Dreifuss, an expert on the Holocaust of Polish Jewry, takes a more nuanced view. “Certainly not every example of harm to Jews is antisemitism, but there is also no real basis to the assertion that there isn’t a single event worthy of being examined within the conceptual framework of antisemitism,” she writes. “Ultimately, our challenge as scholars is to try to describe the whole without blurring its various parts. Just as blurring the differences between parts of the whole will harm our understanding of it, the total avoidance of addressing the overall phenomenon also has a cost.” She warns that abstaining from fundamental conceptual categories like “antisemitism” could undermine the ability to discuss other important concepts like enlightenment, socialism and liberalism and “pull the rug out from under historical analyses of a comparative nature.”
Engel thinks otherwise. He writes that he found that all the weighty discussions of the subject that have been going on intensively for more than a century could not produce reliable tools by which to determine if certain people or actions were tainted with antisemitism.
“Not only that, it wasn’t clear to me just what the term ‘antisemite’ was meant to indicate,” he adds. “Despite having delved into the vast literature that purports to explain ‘what is antisemitism,’ I came up emptyhanded.”
A common denominator?
The term “antisemitic” entered wide usage in Germany in the early 1880s. Originally, it referred to people and groups who sought to end what they viewed as the Jews’ undue influence over their country’s cultural and social life, its economy and its politics. Engel argues there were various religious, racial, political and economic causes for this movement rather than “a specific and commonly shared ideological platform.”
The usage since then has expanded greatly and is currently used to refer to various types of statements and actions by non-Jews that menace Jews, across time and place. But is there really a single common denominator that binds the rioters who attacked Jewish homes and shops in France during the Dreyfuss affair in the late 19th century, murderers of Jews in post-Holocaust Poland and the Americans who told a 1955 pollster that they would “vehemently object to any attempt by a Jew to buy a house on their street”?
Engel believes we should be wary of lumping together such different events under a single label. Each one, he says, should be analyzed separately. “There is no reason to preserve antisemitism as the title of a category,” he writes. “There is no reason why historians cannot separate and redistribute the data that the standard discourse calls ‘antisemitism’ into objective categories, each in accordance with his scholarly agenda.”
And what about the Holocaust?
Predictably, Engel’s thesis sparked widespread debate among leading scholars of Jewish history. If you forgo the term “antisemitism,” some fear, historians may eventually propose forgoing the term “Holocaust” too. In fact, we aren’t all that far from that. While Holocaust is a much narrower term chronologically, geographically and subject-wise than antisemitism, for just that reason it can serve as a test case for the question of whether it is possible to lump different phenomena together into one category. A few historians already argue the term has a problematic aspect that adversely affects the study of genocides perpetrated in other places and times. Dreifuss notes in her essay how other studies claim the Holocaust was no more than “a series of events… whose victims were also, but not only Jews, who were murdered for a variety of local reasons.”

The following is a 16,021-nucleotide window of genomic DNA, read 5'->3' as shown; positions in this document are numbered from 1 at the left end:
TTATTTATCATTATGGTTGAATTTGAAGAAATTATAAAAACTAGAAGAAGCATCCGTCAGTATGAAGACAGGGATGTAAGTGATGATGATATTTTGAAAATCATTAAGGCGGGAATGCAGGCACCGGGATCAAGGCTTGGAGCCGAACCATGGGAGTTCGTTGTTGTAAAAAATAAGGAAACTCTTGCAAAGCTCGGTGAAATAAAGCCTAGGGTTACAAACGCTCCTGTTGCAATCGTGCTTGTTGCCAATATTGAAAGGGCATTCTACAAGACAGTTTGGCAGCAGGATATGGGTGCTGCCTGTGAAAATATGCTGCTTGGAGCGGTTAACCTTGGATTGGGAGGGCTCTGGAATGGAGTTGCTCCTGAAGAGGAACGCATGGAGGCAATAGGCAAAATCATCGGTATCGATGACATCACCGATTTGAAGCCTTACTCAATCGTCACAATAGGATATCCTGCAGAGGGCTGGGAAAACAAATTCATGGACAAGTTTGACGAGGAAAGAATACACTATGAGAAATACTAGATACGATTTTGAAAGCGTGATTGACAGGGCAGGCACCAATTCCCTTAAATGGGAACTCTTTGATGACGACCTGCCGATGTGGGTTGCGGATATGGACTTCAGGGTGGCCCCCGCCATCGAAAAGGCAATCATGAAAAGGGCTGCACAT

Dreifuss asks how one can compare the reality of 1933 to that of 1943? Or the fate of French Jewry and Lithuanian Jewry? And what links the Jewish man who fought in the Slovak underground with the Jewish woman from Poland who was sent to a German labor camp?
“The vast variety of human experiences during the Holocaust raises difficult questions about the price pai d by research that unites them under a single conceptual category, ‘the Holocaust,’” she writes. “Certainly a very large variety of events and human interactions took place during the Holocaust. The Jewish victims of the Holocaust did not have a common identity. They did not speak the same language and their paths never crossed before the Holocaust. Their allies and enemies also differed from one another as did the direct motivation for their persecution.”
Still, Dreifuss does not reach the same conclusion as Engel. “There were many different concrete causes for the murder of European Jewry during the Holocaust and yet they still had something in common. Deliberately ignoring the similarity of their fate, which is conceptualized with the aid of the word ‘Holocaust,’ creates an artificial demarcation of the events and could give rise to a fundamental distortion in our understanding of the events and the period,” she writes. In her view, the same applies to the use of the term “antisemitism.”